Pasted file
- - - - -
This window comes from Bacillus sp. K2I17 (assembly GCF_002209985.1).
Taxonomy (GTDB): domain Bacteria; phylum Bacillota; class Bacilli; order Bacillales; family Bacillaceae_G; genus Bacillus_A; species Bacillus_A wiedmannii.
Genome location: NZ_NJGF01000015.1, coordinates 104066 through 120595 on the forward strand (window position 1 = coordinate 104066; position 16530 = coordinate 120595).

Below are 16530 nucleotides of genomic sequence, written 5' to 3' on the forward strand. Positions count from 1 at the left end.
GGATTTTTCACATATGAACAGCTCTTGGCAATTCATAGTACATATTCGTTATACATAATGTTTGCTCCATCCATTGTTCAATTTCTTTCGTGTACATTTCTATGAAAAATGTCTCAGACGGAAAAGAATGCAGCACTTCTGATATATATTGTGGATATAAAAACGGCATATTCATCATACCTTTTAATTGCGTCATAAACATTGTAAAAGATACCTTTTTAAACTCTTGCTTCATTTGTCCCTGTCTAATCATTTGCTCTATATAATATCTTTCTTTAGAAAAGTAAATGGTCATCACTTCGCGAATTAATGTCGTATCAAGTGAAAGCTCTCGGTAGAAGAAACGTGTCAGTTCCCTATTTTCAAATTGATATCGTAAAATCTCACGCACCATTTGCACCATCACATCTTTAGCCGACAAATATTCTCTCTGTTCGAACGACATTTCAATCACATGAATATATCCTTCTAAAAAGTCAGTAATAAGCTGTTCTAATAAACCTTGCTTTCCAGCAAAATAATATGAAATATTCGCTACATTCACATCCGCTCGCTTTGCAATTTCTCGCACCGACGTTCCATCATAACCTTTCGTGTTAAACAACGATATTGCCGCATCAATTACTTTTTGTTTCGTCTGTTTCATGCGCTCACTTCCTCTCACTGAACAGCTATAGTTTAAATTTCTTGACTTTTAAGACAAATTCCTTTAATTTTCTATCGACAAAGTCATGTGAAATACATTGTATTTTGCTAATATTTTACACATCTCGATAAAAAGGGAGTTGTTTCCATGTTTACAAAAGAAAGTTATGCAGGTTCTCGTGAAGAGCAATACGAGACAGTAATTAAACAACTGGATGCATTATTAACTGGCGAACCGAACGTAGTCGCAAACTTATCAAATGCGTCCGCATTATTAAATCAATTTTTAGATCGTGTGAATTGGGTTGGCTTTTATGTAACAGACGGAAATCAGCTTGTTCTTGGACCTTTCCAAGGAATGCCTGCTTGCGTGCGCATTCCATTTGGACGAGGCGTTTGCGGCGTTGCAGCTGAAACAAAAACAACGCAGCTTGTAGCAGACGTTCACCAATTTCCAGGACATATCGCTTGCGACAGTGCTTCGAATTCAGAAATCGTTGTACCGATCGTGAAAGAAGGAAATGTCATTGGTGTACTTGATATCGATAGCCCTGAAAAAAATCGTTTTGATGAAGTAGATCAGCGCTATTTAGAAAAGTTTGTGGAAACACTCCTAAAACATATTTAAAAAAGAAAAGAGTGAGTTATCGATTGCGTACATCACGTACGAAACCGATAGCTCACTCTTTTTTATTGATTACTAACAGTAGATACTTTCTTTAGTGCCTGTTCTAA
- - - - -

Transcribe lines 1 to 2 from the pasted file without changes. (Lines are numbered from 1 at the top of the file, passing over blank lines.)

This window comes from Bacillus sp. K2I17 (assembly GCF_002209985.1).
Taxonomy (GTDB): domain Bacteria; phylum Bacillota; class Bacilli; order Bacillales; family Bacillaceae_G; genus Bacillus_A; species Bacillus_A wiedmannii.